Many commenters expressed concern that FTA, through its proposed policy, would create a more hazardous environment for school students commuting to school. Specifically, these commenters, with the notion that FTA intends to limit allowable service under its “tripper service” definition, suggest that FTA's proposed policy would result in more students walking, biking, and driving across busy roads while traveling to school. Some commenters raised a similar safety concern and believe that, with limitations on “tripper service,” FTA's proposed policy will result in less direct routes and increased transfers for students traveling to school. Consequently, these commenters write, FTA's proposed policy will cause school students to congregate at transfer points, which will lead to increased crime around these transfer points.

Many commenters also expressed concerns regarding the safety of private school buses. These commenters asserted that public buses are safer than private buses. Alternatively, many commenters asserted that private buses, which are subject to stringent safety standards imposed by the National Highway Traffic Safety Administration (NHTSA), are safer than public buses. For example, these commenters noted that NHTSA requires school buses to be equipped with warning lights, additional mirrors for drivers, “stop arms,” and rollover protection. Additionally, these commenters assert, that on public buses, school students may be exposed to any number of unknown influences, such as pedophiles and child molesters.

FTA Response: Congress, by passing the statutory provision now codified at 49 U.S.C. 5323(f), already has spoken to this issue and has decided that it is concerned with preventing unfair competition between Federally subsidized grantees and private school bus operators. Under 49 U.S.C. 5323(f), FTA may provide financial assistance to a grantee only if the grantee agrees “not to provide schoolbus transportation that exclusively transports students and school personnel in competition with a private schoolbus operator.” [41] In its regulations, guidance, and this final policy statement, FTA intends to implement this statutory provision to effectuate Congress's intent to prevent unfair competition between Federally subsidized grantees and private school bus operators.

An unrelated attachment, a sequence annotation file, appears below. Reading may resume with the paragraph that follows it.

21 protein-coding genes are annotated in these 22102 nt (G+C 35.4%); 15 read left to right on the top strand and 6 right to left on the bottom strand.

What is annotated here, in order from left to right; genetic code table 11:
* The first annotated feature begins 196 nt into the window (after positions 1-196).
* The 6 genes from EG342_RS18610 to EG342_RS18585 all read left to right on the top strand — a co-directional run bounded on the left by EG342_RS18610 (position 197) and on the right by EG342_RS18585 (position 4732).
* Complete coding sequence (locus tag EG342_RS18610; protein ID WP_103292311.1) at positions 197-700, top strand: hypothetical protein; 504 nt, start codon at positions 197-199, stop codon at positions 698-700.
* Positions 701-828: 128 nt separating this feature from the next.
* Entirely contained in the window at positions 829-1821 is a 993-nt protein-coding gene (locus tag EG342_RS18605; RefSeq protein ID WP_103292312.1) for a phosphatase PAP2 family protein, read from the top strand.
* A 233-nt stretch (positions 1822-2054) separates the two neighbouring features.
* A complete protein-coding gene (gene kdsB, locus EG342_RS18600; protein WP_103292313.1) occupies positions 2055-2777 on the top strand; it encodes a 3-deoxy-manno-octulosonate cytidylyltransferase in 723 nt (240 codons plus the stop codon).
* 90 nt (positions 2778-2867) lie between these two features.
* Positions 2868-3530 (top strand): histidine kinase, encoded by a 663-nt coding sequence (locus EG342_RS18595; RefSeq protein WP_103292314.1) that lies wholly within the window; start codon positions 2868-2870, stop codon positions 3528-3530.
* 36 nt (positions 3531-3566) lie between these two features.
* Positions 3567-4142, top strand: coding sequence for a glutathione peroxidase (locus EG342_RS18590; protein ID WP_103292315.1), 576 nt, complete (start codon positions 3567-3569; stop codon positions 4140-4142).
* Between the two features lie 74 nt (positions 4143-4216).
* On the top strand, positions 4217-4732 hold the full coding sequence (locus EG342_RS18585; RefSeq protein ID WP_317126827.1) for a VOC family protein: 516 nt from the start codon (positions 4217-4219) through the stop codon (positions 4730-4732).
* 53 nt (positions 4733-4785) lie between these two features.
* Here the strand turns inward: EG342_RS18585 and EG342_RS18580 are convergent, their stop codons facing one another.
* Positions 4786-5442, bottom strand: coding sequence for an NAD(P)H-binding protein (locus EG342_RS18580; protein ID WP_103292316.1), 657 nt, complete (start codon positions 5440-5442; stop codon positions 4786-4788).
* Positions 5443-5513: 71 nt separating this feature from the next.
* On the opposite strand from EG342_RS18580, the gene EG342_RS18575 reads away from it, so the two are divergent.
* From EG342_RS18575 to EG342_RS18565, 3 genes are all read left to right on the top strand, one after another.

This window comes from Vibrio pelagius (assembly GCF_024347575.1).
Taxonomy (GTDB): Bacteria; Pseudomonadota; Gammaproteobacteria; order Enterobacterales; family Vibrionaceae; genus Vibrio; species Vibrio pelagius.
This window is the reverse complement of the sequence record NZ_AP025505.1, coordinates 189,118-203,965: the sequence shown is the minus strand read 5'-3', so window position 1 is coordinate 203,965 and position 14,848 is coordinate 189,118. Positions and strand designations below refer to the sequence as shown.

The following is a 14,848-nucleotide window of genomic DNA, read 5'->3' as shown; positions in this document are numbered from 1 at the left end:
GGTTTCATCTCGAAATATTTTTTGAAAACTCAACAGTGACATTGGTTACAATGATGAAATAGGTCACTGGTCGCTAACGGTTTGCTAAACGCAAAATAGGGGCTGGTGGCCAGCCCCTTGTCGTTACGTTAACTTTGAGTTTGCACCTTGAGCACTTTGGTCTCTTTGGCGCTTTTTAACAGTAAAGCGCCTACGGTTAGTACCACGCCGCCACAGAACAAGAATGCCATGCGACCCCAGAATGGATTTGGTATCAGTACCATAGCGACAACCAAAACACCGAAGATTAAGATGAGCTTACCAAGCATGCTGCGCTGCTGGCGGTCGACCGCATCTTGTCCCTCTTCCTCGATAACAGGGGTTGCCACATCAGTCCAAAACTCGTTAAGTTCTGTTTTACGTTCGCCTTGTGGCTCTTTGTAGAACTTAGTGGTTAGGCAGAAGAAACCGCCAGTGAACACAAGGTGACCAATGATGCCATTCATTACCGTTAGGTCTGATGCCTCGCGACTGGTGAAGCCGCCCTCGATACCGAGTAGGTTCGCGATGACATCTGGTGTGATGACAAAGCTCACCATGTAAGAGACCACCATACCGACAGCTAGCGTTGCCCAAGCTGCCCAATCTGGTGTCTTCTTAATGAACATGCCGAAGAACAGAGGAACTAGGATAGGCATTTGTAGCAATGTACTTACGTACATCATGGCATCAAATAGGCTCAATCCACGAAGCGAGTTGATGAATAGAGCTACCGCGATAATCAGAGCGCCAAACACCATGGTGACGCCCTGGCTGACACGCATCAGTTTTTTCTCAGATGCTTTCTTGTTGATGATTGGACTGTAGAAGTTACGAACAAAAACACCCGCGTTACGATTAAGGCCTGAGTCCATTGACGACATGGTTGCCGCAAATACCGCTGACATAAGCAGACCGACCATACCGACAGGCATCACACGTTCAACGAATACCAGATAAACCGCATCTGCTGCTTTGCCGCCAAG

Moreover, some commenters misconstrued FTA's intent. FTA did not propose to eliminate transit service that historically has qualified as tripper service. Therefore, FTA believes that its final policy will not result in the above-mentioned increased safety hazards.

With respect to the safety of public buses versus private buses, FTA recognizes that, most notably, private school buses are subject to stringent safety standards promulgated by NHTSA.[42] For example, NHTSA imposes on school bus manufacturers restrictions regarding rear view mirrors, safety lights, “stop signal arms,” rollover protection, body joint strength, passenger seating, and crash protection.[43] Accordingly, FTA does not believe that private school buses afford an inherently unsafe means of school transportation.

G. Environmental Issues

Many commenters asserted that FTA's proposal would result in the elimination of numerous transit routes. These commenters asserted that, with fewer transit routes available to students, more students would drive vehicles to school. The affect, these commenters argued, would be greater harm to the environment.

Some commenters also argued that public buses are more fuel-efficient than private buses. Alternatively, many commenters asserted that private buses are more fuel-efficient than public buses. One commenter provided evidence that the average fuel miles per gallon for transit buses is 4.5, while the Start Printed Page 53389average fuel miles per gallon for private school buses is 6.5.[44] Scores of commenters asserted that private school bus service is approximately 40% more fuel-efficient than public bus service.[45]